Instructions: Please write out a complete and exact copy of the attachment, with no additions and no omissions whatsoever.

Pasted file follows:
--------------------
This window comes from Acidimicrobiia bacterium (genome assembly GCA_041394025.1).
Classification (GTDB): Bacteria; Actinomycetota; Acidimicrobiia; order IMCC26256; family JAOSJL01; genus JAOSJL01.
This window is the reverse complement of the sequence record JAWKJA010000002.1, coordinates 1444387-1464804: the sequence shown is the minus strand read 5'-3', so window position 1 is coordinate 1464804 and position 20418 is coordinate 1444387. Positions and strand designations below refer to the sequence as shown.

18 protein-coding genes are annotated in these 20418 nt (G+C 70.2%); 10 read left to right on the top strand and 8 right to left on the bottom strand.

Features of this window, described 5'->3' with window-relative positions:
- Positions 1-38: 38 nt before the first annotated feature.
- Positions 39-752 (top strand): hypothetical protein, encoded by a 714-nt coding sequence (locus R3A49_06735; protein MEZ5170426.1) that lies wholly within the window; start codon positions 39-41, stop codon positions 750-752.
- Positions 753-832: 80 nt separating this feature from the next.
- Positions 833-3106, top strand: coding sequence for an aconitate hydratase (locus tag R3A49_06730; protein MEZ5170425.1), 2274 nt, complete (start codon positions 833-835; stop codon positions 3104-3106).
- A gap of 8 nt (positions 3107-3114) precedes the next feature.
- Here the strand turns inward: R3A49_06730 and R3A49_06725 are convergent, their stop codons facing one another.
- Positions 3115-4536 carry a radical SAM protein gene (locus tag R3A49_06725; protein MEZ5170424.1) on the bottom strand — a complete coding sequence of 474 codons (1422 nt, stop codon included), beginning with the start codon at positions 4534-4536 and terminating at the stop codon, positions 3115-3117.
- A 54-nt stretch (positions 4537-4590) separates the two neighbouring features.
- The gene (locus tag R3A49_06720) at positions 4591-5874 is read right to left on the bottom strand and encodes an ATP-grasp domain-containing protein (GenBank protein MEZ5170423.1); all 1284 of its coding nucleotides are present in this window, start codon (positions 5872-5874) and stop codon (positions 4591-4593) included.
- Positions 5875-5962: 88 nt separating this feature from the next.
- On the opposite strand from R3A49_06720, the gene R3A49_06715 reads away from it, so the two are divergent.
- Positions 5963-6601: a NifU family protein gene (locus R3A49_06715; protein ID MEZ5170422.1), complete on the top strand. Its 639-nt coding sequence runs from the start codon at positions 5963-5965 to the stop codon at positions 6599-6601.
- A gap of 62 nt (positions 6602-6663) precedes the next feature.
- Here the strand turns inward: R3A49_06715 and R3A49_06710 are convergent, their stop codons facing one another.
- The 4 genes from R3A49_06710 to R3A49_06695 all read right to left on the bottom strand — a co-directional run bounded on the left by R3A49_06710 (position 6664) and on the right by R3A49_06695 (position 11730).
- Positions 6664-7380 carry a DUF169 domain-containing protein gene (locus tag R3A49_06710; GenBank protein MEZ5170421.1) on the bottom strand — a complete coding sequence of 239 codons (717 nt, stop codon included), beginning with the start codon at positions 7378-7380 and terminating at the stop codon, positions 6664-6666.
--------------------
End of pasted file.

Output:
This window comes from Acidimicrobiia bacterium (genome assembly GCA_041394025.1).
Classification (GTDB): Bacteria; Actinomycetota; Acidimicrobiia; order IMCC26256; family JAOSJL01; genus JAOSJL01.
This window is the reverse complement of the sequence record JAWKJA010000002.1, coordinates 1444387-1464804: the sequence shown is the minus strand read 5'-3', so window position 1 is coordinate 1464804 and position 20418 is coordinate 1444387. Positions and strand designations below refer to the sequence as shown.

18 protein-coding genes are annotated in these 20418 nt (G+C 70.2%); 10 read left to right on the top strand and 8 right to left on the bottom strand.

Features of this window, described 5'->3' with window-relative positions:
- Positions 1-38: 38 nt before the first annotated feature.
- Positions 39-752 (top strand): hypothetical protein, encoded by a 714-nt coding sequence (locus R3A49_06735; protein MEZ5170426.1) that lies wholly within the window; start codon positions 39-41, stop codon positions 750-752.
- Positions 753-832: 80 nt separating this feature from the next.
- Positions 833-3106, top strand: coding sequence for an aconitate hydratase (locus tag R3A49_06730; protein MEZ5170425.1), 2274 nt, complete (start codon positions 833-835; stop codon positions 3104-3106).
- A gap of 8 nt (positions 3107-3114) precedes the next feature.
- Here the strand turns inward: R3A49_06730 and R3A49_06725 are convergent, their stop codons facing one another.
- Positions 3115-4536 carry a radical SAM protein gene (locus tag R3A49_06725; protein MEZ5170424.1) on the bottom strand — a complete coding sequence of 474 codons (1422 nt, stop codon included), beginning with the start codon at positions 4534-4536 and terminating at the stop codon, positions 3115-3117.
- A 54-nt stretch (positions 4537-4590) separates the two neighbouring features.
- The gene (locus tag R3A49_06720) at positions 4591-5874 is read right to left on the bottom strand and encodes an ATP-grasp domain-containing protein (GenBank protein MEZ5170423.1); all 1284 of its coding nucleotides are present in this window, start codon (positions 5872-5874) and stop codon (positions 4591-4593) included.
- Positions 5875-5962: 88 nt separating this feature from the next.
- On the opposite strand from R3A49_06720, the gene R3A49_06715 reads away from it, so the two are divergent.
- Positions 5963-6601: a NifU family protein gene (locus R3A49_06715; protein ID MEZ5170422.1), complete on the top strand. Its 639-nt coding sequence runs from the start codon at positions 5963-5965 to the stop codon at positions 6599-6601.
- A gap of 62 nt (positions 6602-6663) precedes the next feature.
- Here the strand turns inward: R3A49_06715 and R3A49_06710 are convergent, their stop codons facing one another.
- The 4 genes from R3A49_06710 to R3A49_06695 all read right to left on the bottom strand — a co-directional run bounded on the left by R3A49_06710 (position 6664) and on the right by R3A49_06695 (position 11730).
- Positions 6664-7380 carry a DUF169 domain-containing protein gene (locus tag R3A49_06710; GenBank protein MEZ5170421.1) on the bottom strand — a complete coding sequence of 239 codons (717 nt, stop codon included), beginning with the start codon at positions 7378-7380 and terminating at the stop codon, positions 6664-6666.